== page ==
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India’s historic Moon landing took lesser amount than to make Interstellar

August 28, 2023: India’s historic Moon landing took lesser amount than to make Interstellar.

Even in the modern era, the track record still needs to be better with nine lunar landing attempts since 2013. Before India’s success Wednesday, missions by China, India, Japan, and Russia were three for eight in the past decade.

McDowell’s database showcases the monumental challenge of the 50 attempts to land on the moon, with a cheeky scoreboard reading Earthlings 23, Gravity 27.

India choked up its first W against Gravity on Wednesday after the country’s Chandrayaan-3 spacecraft safely landed on the lunar surface. The feat makes India the fourth country to land on the moon successfully and the first to touch down near the lunar south pole.

The most remarkable aspect of India’s moon landing is the shoestring budget with which the country achieved the mission. In 2020, the Indian Space Research Organization (ISRO) estimated the Chandrayaan-3 mission would cost about $75 million. The launch was delayed two years, likely increasing the overall mission’s cost.

But that rivals the lowest-cost lunar lander missions in development in the U.S. NASA, in recent years, turned to having companies compete for fixed-price contracts to build moon landers under a program it calls Commercial Lunar Payload Services. The CLPS program has a maximum budget of $2.6 billion over ten years, with 14 companies vying for mission contracts typically worth upwards of $70 million each.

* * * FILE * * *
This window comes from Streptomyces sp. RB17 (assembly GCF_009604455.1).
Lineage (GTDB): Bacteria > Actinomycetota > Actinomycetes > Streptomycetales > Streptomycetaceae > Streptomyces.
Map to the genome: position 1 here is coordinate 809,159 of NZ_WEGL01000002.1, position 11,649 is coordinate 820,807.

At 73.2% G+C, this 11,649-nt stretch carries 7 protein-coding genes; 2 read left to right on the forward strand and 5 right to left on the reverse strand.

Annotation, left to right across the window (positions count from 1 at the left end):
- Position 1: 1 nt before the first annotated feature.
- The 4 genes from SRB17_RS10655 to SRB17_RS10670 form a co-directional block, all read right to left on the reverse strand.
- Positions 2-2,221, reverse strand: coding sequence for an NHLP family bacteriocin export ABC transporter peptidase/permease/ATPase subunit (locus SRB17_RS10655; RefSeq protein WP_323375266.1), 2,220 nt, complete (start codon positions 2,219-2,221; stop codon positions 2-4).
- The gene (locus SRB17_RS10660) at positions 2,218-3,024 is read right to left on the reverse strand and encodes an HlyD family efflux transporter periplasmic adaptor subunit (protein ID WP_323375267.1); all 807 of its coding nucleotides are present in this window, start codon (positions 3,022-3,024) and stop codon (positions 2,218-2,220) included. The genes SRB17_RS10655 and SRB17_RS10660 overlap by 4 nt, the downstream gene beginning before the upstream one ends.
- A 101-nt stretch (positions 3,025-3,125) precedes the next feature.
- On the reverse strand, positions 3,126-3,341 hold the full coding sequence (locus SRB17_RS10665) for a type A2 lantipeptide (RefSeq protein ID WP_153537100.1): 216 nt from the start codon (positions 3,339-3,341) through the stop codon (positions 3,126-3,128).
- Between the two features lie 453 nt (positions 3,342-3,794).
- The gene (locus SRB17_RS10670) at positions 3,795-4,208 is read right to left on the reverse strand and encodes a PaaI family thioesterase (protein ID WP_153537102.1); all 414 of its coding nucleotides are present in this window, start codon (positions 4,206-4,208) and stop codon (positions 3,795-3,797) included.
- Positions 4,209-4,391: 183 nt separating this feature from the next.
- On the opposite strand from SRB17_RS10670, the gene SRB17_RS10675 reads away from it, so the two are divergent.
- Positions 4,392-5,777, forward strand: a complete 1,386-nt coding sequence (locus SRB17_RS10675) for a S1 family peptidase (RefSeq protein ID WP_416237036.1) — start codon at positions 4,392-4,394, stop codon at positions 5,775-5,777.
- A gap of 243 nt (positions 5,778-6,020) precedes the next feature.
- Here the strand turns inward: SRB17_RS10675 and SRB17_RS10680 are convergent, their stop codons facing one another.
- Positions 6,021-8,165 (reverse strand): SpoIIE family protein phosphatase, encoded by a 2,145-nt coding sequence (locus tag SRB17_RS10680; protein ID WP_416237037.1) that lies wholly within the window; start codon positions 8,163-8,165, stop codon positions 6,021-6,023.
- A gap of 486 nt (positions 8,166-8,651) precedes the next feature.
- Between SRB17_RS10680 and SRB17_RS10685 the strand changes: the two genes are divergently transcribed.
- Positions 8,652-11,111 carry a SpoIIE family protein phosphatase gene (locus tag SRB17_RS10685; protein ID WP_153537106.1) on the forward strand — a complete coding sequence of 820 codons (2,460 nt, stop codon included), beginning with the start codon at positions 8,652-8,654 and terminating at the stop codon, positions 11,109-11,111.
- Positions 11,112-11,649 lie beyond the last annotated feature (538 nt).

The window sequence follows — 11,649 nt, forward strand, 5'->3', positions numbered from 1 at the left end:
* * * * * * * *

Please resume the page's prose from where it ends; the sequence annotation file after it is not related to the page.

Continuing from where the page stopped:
Overall, NASA’s annual budget dwarfs that of its Indian counterpart. In 2023, the U.S. agency received $25.4 billion in funding, compared to the ISRO’s budget of about $1.6 billion. Bridenstine stressed that NASA’s much more significant budget reflects the “different level of capability” that the U.S. agency offers, with everything from a continuous astronaut presence in orbit to tasks targeting planets, asteroids, and more.

The U.S. spends the most on space as a percentage of gross domestic product, although it still amounts to just 0.28% of GDP. That ranks well ahead of India’s 0.04% of GDP, according to the Space Foundation’s July report on the global space economy.

“India should have in its ambitions they want to invest more and more and develop the abilities that are more on par with the United States,” Bridenstine said.

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India’s historic Moon landing took lesser amount than to make Interstellar